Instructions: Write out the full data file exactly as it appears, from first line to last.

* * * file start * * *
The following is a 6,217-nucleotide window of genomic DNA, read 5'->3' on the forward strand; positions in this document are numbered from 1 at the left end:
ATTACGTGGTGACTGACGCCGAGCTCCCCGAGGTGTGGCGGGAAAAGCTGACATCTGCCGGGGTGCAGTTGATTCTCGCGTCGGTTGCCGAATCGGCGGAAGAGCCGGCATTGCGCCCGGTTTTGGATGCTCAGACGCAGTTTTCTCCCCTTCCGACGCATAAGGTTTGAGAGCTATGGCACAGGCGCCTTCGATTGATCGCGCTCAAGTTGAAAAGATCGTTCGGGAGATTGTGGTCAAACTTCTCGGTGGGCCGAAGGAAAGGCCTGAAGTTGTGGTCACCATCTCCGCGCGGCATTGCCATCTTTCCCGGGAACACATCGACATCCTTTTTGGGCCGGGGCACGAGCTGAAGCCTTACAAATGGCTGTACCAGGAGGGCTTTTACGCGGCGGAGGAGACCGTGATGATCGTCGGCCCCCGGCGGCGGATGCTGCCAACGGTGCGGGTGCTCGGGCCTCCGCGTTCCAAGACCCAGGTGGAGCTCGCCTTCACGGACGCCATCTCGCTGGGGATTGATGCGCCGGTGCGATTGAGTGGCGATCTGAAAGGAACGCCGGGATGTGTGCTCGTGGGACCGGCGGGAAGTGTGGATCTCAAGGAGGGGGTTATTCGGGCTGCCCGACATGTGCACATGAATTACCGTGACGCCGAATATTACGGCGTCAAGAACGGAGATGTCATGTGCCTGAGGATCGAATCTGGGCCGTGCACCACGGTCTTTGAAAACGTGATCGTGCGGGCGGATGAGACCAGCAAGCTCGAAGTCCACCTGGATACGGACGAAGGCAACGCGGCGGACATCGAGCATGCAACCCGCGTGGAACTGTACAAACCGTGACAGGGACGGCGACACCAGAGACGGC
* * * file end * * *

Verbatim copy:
The following is a 6,217-nucleotide window of genomic DNA, read 5'->3' on the forward strand; positions in this document are numbered from 1 at the left end:
ATTACGTGGTGACTGACGCCGAGCTCCCCGAGGTGTGGCGGGAAAAGCTGACATCTGCCGGGGTGCAGTTGATTCTCGCGTCGGTTGCCGAATCGGCGGAAGAGCCGGCATTGCGCCCGGTTTTGGATGCTCAGACGCAGTTTTCTCCCCTTCCGACGCATAAGGTTTGAGAGCTATGGCACAGGCGCCTTCGATTGATCGCGCTCAAGTTGAAAAGATCGTTCGGGAGATTGTGGTCAAACTTCTCGGTGGGCCGAAGGAAAGGCCTGAAGTTGTGGTCACCATCTCCGCGCGGCATTGCCATCTTTCCCGGGAACACATCGACATCCTTTTTGGGCCGGGGCACGAGCTGAAGCCTTACAAATGGCTGTACCAGGAGGGCTTTTACGCGGCGGAGGAGACCGTGATGATCGTCGGCCCCCGGCGGCGGATGCTGCCAACGGTGCGGGTGCTCGGGCCTCCGCGTTCCAAGACCCAGGTGGAGCTCGCCTTCACGGACGCCATCTCGCTGGGGATTGATGCGCCGGTGCGATTGAGTGGCGATCTGAAAGGAACGCCGGGATGTGTGCTCGTGGGACCGGCGGGAAGTGTGGATCTCAAGGAGGGGGTTATTCGGGCTGCCCGACATGTGCACATGAATTACCGTGACGCCGAATATTACGGCGTCAAGAACGGAGATGTCATGTGCCTGAGGATCGAATCTGGGCCGTGCACCACGGTCTTTGAAAACGTGATCGTGCGGGCGGATGAGACCAGCAAGCTCGAAGTCCACCTGGATACGGACGAAGGCAACGCGGCGGACATCGAGCATGCAACCCGCGTGGAACTGTACAAACCGTGACAGGGACGGCGACACCAGAGACGGC